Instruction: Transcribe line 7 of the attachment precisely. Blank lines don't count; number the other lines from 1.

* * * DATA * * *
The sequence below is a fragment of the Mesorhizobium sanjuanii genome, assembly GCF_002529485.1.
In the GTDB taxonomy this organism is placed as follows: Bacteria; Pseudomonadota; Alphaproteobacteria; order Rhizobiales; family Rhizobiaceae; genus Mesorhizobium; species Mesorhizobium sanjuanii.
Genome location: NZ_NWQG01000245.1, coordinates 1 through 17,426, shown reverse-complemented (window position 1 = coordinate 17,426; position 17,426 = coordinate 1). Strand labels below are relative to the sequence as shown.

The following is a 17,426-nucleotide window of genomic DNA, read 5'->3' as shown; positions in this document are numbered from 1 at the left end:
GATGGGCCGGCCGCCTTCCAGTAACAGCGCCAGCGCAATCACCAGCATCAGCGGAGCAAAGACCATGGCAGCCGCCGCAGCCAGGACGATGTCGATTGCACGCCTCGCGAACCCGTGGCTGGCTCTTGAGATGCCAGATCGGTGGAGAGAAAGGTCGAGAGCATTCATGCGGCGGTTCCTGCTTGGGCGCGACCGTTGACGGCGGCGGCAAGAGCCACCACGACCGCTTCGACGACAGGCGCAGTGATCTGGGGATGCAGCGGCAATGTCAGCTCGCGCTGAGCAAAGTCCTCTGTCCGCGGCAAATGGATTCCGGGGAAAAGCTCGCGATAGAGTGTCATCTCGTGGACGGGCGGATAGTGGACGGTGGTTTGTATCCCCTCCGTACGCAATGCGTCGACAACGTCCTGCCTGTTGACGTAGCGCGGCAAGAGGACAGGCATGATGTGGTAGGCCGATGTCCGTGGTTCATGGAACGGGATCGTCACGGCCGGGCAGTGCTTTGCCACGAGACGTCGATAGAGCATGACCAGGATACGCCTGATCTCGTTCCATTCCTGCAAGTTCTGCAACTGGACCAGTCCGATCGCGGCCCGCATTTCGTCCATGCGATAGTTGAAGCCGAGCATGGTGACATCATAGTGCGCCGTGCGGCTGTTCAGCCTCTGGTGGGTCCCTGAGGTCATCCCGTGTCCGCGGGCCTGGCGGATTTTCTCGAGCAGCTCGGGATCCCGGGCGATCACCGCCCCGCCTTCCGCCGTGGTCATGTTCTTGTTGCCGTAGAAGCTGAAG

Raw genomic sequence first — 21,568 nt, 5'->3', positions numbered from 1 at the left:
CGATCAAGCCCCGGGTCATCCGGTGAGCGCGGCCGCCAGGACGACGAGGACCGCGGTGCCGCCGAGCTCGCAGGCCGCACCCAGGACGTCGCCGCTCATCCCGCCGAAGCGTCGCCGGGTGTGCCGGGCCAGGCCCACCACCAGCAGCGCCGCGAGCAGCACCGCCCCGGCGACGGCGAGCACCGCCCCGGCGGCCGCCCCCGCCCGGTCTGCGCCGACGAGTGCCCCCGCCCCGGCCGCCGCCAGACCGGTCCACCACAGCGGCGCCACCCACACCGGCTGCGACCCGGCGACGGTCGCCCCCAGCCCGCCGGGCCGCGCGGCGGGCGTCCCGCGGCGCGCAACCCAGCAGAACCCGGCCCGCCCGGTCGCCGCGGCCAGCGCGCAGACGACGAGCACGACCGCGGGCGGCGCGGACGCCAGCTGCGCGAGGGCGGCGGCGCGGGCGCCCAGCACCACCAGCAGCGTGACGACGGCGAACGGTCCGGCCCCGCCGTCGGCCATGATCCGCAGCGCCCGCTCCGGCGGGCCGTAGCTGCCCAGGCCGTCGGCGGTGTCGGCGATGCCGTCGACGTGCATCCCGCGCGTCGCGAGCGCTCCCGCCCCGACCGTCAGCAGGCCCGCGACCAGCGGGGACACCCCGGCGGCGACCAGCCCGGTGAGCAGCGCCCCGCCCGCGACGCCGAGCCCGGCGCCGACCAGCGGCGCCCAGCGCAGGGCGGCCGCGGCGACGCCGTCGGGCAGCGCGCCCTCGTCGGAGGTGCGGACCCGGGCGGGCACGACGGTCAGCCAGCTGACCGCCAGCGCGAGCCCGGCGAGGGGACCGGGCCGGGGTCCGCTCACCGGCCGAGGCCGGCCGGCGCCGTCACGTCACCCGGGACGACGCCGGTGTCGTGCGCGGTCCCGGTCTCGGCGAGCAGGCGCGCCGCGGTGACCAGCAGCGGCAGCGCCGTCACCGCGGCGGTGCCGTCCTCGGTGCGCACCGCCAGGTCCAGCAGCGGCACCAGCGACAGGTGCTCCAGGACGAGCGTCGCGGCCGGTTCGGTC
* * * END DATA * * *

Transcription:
CGATCAAGCCCCGGGTCATCCGGTGAGCGCGGCCGCCAGGACGACGAGGACCGCGGTGCCGCCGAGCTCGCAGGCCGCACCCAGGACGTCGCCGCTCATCCCGCCGAAGCGTCGCCGGGTGTGCCGGGCCAGGCCCACCACCAGCAGCGCCGCGAGCAGCACCGCCCCGGCGACGGCGAGCACCGCCCCGGCGGCCGCCCCCGCCCGGTCTGCGCCGACGAGTGCCCCCGCCCCGGCCGCCGCCAGACCGGTCCACCACAGCGGCGCCACCCACACCGGCTGCGACCCGGCGACGGTCGCCCCCAGCCCGCCGGGCCGCGCGGCGGGCGTCCCGCGGCGCGCAACCCAGCAGAACCCGGCCCGCCCGGTCGCCGCGGCCAGCGCGCAGACGACGAGCACGACCGCGGGCGGCGCGGACGCCAGCTGCGCGAGGGCGGCGGCGCGGGCGCCCAGCACCACCAGCAGCGTGACGACGGCGAACGGTCCGGCCCCGCCGTCGGCCATGATCCGCAGCGCCCGCTCCGGCGGGCCGTAGCTGCCCAGGCCGTCGGCGGTGTCGGCGATGCCGTCGACGTGCATCCCGCGCGTCGCGAGCGCTCCCGCCCCGACCGTCAGCAGGCCCGCGACCAGCGGGGACACCCCGGCGGCGACCAGCCCGGTGAGCAGCGCCCCGCCCGCGACGCCGAGCCCGGCGCCGACCAGCGGCGCCCAGCGCAGGGCGGCCGCGGCGACGCCGTCGGGCAGCGCGCCCTCGTCGGAGGTGCGGACCCGGGCGGGCACGACGGTCAGCCAGCTGACCGCCAGCGCGAGCCCGGCGAGGGGACCGGGCCGGGGTCCGCTCACCGGCCGAGGCCGGCCGGCGCCGTCACGTCACCCGGGACGACGCCGGTGTCGTGCGCGGTCCCGGTCTCGGCGAGCAGGCGCGCCGCGGTGACCAGCAGCGGCAGCGCCGTCACCGCGGCGGTGCCGTCCTCGGTGCGCACCGCCAGGTCCAGCAGCGGCACCAGCGACAGGTGCTCCAGGACGAGCGTCGCGGCCGGTTCGGTC